Hip fractures in the older person lead to an increased risk of mortality, poorer quality of life and increased morbidity. Benzodiazepine (BNZ) use is associated with increased hip fracture rate, consequently Z-drugs are fast becoming the physician’s hypnotic prescription of choice yet data on their use is limited. We compared the risk of hip fracture associated with Z-drugs and BNZ medications, respectively, and examined if this risk varied with longer-term use.
During pregnancy, many women experience sleep problems and anxiety that require treatment. The long-term safety for the child of maternal benzodiazepine (BZD) and z-hypnotic use during pregnancy remains controversial.
To compare the effects of a single nocturnal dose of 3 honey products (eucalyptus honey, citrus honey, or labiatae honey) to placebo (silan date extract) on nocturnal cough and difficulty sleeping associated with childhood upper respiratory tract infections (URIs).
Information on sleep quality and insomnia symptomatology among elite athletes remains poorly systematised in the sports science and medicine literature. The extent to which performance in elite sport represents a risk for chronic insomnia is unknown.
- The Journal of neuroscience : the official journal of the Society for Neuroscience
- Published about 8 years ago
An important function of sleep is the consolidation of memories, and features of sleep, such as rapid eye movement (REM) or sleep spindles, have been shown to correlate with improvements in discrete memory domains. Because of the methodological difficulties in modulating sleep, however, a causal link between specific sleep features and human memory consolidation is lacking. Here, we experimentally manipulated specific sleep features during a daytime nap via direct pharmacological intervention. Using zolpidem (Ambien), a short-acting GABAA agonist hypnotic, we show increased sleep spindle density and decreased REM sleep compared with placebo and sodium oxybate (Xyrem). Naps with increased spindles produced significantly better verbal memory and significantly worse perceptual learning but did not affect motor learning. The experimental spindles were similar to control spindles in amplitude and frequency, suggesting that the experimental intervention enhanced normal sleep processes. Furthermore, using statistical methods, we demonstrate for the first time a critical role of spindles in human hippocampal memory performance. The gains in memory consolidation exceed sleep-alone or control conditions and demonstrate the potential for targeted, exceptional memory enhancement in healthy adults with pharmacologically modified sleep.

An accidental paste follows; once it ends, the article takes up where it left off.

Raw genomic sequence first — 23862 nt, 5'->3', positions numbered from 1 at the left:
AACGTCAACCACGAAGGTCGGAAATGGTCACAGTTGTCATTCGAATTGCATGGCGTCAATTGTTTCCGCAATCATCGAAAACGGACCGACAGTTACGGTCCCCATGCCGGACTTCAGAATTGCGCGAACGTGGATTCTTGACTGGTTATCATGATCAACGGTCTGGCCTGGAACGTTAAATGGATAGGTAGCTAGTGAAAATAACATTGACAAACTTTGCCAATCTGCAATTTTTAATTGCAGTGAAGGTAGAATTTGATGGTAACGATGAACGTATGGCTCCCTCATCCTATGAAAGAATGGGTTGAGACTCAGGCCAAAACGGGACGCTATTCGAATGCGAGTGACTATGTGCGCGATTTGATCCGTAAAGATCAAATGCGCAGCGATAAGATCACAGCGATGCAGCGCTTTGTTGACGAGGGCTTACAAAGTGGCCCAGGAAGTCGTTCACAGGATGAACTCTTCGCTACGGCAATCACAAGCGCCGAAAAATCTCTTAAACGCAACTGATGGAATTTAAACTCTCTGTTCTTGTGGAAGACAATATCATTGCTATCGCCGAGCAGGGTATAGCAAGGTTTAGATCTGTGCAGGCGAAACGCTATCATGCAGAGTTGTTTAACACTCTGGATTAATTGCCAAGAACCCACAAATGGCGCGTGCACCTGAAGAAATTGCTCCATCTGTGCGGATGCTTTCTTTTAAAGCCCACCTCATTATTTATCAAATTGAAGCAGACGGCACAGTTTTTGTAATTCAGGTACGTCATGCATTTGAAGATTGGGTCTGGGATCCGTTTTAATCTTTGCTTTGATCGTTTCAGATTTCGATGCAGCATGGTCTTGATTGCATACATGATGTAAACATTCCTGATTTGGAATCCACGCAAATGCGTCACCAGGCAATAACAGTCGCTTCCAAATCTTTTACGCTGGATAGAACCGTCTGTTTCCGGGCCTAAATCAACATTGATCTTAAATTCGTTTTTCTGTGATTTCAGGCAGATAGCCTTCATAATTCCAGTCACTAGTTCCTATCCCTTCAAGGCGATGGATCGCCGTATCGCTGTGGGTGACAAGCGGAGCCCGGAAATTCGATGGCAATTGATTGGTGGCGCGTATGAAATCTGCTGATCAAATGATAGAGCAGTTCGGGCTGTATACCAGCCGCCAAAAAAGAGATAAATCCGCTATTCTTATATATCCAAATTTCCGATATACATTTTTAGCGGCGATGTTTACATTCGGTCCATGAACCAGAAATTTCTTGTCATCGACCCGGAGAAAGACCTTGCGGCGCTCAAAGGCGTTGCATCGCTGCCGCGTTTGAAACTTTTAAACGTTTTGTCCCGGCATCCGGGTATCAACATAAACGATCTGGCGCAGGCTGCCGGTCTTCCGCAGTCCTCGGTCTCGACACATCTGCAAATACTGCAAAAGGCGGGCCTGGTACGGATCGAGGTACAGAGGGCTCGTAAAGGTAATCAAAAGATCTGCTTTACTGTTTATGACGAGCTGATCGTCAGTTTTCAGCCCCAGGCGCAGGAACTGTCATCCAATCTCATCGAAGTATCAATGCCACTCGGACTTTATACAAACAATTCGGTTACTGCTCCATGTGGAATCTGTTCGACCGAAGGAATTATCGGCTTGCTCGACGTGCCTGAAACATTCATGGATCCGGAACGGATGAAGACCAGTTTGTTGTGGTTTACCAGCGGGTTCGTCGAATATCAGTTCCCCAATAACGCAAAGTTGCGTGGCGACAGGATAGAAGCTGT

Aims: To (a) describe the prevalence, trend, and amount of hypnotic drug use, (b) determine the prevalence of chronic diseases among hypnotic drug users, and © determine levels of recurrent hypnotic drug use (2007-2011), among 0-17 year old Norwegians. Methods: Data were obtained from the nationwide Norwegian Prescription Database (NorPD) in the period 2004-2011. Results: Hypnotic drug use in 0-17 year olds increased during the period, from 8.9 to 12.3 per 1000, mainly owing to doubling of melatonin use. Hypnotic drug use peaked at 15 per 1000 among those aged 1-2 years. Melatonin use increased steadily from 6 to 12 years of age, most pronounced in males. Among females, hypnotic drug use increased threefold from 13 to17 years of age. Melatonin was dispensed in the highest annual amount of all hypnotic drugs; accounting up to a median of 360 defined daily doses in 9-13 year old boys. A total of 62% and 52% of all male and female hypnotic drug users were co-medicated with reimbursable drugs for chronic diseases. Levels of recurrent use (2007-2011) were 12% in boys and 8% in girls, of whom 76-77% were co-medicated with drugs reimbursed for chronic diseases. Conclusions: There is a trend of increasing use of hypnotic drugs among 0-17 year olds, mainly owing to increasing use of melatonin, used in high amounts. Still, melatonin is not recommended in Norway for use in this age group because of insufficient data on safety and efficacy. A threefold increase in hypnotic drugs among females from 13 to 17 years of age warrants attention.